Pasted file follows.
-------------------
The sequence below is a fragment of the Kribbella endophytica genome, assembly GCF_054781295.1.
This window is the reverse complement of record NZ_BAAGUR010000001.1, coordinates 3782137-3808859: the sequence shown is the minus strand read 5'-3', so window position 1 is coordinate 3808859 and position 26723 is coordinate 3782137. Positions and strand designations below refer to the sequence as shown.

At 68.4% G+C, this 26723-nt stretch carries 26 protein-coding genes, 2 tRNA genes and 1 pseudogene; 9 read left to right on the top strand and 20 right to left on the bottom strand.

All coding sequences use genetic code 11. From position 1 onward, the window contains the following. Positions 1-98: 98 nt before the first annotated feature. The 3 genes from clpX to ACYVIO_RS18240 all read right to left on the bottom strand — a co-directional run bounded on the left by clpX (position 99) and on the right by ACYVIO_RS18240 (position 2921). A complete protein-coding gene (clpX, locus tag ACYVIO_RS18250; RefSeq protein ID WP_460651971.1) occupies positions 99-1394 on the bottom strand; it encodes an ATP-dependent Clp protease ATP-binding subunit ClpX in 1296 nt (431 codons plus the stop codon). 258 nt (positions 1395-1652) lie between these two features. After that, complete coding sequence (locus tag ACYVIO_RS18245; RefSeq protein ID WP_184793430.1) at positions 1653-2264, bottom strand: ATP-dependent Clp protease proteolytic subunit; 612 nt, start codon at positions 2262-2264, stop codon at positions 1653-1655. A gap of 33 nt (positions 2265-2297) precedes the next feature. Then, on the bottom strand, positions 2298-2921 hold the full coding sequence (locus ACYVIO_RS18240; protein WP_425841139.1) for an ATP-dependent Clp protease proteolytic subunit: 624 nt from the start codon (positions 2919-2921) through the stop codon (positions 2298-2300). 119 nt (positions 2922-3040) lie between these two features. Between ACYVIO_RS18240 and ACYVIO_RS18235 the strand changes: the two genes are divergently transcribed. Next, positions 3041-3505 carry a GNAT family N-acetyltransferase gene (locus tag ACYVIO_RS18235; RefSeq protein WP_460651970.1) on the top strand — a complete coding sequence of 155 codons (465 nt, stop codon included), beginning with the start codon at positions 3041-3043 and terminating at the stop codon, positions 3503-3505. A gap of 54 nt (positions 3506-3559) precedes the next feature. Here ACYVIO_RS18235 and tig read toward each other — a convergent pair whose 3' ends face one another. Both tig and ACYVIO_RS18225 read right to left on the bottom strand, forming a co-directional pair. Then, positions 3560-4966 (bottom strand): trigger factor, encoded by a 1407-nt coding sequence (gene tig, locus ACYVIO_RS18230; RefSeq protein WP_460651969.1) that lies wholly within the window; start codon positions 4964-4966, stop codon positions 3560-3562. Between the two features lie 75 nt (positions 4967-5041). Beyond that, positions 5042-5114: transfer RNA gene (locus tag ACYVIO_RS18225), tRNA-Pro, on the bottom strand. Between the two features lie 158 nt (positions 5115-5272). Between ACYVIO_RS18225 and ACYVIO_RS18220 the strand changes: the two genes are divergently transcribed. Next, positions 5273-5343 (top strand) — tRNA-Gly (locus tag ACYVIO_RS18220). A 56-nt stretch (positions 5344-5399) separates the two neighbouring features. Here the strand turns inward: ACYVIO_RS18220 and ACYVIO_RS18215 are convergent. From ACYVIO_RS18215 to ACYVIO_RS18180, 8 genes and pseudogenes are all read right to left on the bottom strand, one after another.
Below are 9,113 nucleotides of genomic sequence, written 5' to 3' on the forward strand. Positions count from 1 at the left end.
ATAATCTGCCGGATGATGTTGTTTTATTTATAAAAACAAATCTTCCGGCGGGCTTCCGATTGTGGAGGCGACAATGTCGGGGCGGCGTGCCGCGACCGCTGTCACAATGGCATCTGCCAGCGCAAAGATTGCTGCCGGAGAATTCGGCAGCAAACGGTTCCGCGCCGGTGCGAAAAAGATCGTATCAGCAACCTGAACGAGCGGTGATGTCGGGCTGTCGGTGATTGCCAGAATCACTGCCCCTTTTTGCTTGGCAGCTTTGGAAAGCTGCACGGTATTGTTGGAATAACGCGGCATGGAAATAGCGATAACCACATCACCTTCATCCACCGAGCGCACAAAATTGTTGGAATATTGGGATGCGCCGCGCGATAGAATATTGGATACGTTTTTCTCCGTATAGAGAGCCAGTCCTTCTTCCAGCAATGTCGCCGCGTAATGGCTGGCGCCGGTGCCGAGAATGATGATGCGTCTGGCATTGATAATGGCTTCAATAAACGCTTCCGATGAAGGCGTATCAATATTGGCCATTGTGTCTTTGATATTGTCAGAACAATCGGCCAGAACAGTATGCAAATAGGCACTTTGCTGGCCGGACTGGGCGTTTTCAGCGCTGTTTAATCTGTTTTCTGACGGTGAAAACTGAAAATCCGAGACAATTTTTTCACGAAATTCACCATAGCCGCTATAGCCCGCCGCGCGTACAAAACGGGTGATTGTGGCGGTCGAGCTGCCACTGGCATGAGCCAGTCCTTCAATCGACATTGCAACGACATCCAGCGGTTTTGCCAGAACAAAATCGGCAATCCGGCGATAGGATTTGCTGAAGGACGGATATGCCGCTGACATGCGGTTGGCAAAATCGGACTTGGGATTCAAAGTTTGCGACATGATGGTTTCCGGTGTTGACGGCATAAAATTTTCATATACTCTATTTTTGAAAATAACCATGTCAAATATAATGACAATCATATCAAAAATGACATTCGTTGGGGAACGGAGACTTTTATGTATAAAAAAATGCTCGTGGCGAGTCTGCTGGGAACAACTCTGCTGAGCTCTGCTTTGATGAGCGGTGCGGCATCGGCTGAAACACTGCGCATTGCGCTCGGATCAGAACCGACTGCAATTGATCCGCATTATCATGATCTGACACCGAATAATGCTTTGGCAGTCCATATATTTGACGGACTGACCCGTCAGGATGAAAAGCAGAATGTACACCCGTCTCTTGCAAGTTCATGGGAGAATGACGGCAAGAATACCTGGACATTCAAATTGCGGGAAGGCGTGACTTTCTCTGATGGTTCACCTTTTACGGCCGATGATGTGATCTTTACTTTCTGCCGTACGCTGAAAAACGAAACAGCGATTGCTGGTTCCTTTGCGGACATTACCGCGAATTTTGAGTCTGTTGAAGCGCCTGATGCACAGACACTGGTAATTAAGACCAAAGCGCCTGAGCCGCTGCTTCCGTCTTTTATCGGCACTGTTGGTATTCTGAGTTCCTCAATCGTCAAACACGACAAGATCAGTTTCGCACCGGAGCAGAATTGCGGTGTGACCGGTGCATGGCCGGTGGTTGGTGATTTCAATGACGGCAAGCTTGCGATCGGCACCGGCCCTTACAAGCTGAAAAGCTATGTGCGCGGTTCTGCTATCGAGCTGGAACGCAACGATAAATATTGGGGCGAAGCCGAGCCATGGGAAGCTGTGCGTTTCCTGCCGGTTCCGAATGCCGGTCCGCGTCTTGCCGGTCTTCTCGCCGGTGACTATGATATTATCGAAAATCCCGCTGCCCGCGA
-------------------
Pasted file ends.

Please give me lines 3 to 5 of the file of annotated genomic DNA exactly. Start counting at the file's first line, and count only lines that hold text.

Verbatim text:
At 68.4% G+C, this 26723-nt stretch carries 26 protein-coding genes, 2 tRNA genes and 1 pseudogene; 9 read left to right on the top strand and 20 right to left on the bottom strand.

All coding sequences use genetic code 11. From position 1 onward, the window contains the following. Positions 1-98: 98 nt before the first annotated feature. The 3 genes from clpX to ACYVIO_RS18240 all read right to left on the bottom strand — a co-directional run bounded on the left by clpX (position 99) and on the right by ACYVIO_RS18240 (position 2921). A complete protein-coding gene (clpX, locus tag ACYVIO_RS18250; RefSeq protein ID WP_460651971.1) occupies positions 99-1394 on the bottom strand; it encodes an ATP-dependent Clp protease ATP-binding subunit ClpX in 1296 nt (431 codons plus the stop codon). 258 nt (positions 1395-1652) lie between these two features. After that, complete coding sequence (locus tag ACYVIO_RS18245; RefSeq protein ID WP_184793430.1) at positions 1653-2264, bottom strand: ATP-dependent Clp protease proteolytic subunit; 612 nt, start codon at positions 2262-2264, stop codon at positions 1653-1655. A gap of 33 nt (positions 2265-2297) precedes the next feature. Then, on the bottom strand, positions 2298-2921 hold the full coding sequence (locus ACYVIO_RS18240; protein WP_425841139.1) for an ATP-dependent Clp protease proteolytic subunit: 624 nt from the start codon (positions 2919-2921) through the stop codon (positions 2298-2300). 119 nt (positions 2922-3040) lie between these two features. Between ACYVIO_RS18240 and ACYVIO_RS18235 the strand changes: the two genes are divergently transcribed. Next, positions 3041-3505 carry a GNAT family N-acetyltransferase gene (locus tag ACYVIO_RS18235; RefSeq protein WP_460651970.1) on the top strand — a complete coding sequence of 155 codons (465 nt, stop codon included), beginning with the start codon at positions 3041-3043 and terminating at the stop codon, positions 3503-3505. A gap of 54 nt (positions 3506-3559) precedes the next feature. Here ACYVIO_RS18235 and tig read toward each other — a convergent pair whose 3' ends face one another. Both tig and ACYVIO_RS18225 read right to left on the bottom strand, forming a co-directional pair. Then, positions 3560-4966 (bottom strand): trigger factor, encoded by a 1407-nt coding sequence (gene tig, locus ACYVIO_RS18230; RefSeq protein WP_460651969.1) that lies wholly within the window; start codon positions 4964-4966, stop codon positions 3560-3562. Between the two features lie 75 nt (positions 4967-5041). Beyond that, positions 5042-5114: transfer RNA gene (locus tag ACYVIO_RS18225), tRNA-Pro, on the bottom strand. Between the two features lie 158 nt (positions 5115-5272). Between ACYVIO_RS18225 and ACYVIO_RS18220 the strand changes: the two genes are divergently transcribed. Next, positions 5273-5343 (top strand) — tRNA-Gly (locus tag ACYVIO_RS18220). A 56-nt stretch (positions 5344-5399) separates the two neighbouring features. Here the strand turns inward: ACYVIO_RS18220 and ACYVIO_RS18215 are convergent. From ACYVIO_RS18215 to ACYVIO_RS18180, 8 genes and pseudogenes are all read right to left on the bottom strand, one after another.
Below are 9,113 nucleotides of genomic sequence, written 5' to 3' on the forward strand. Positions count from 1 at the left end.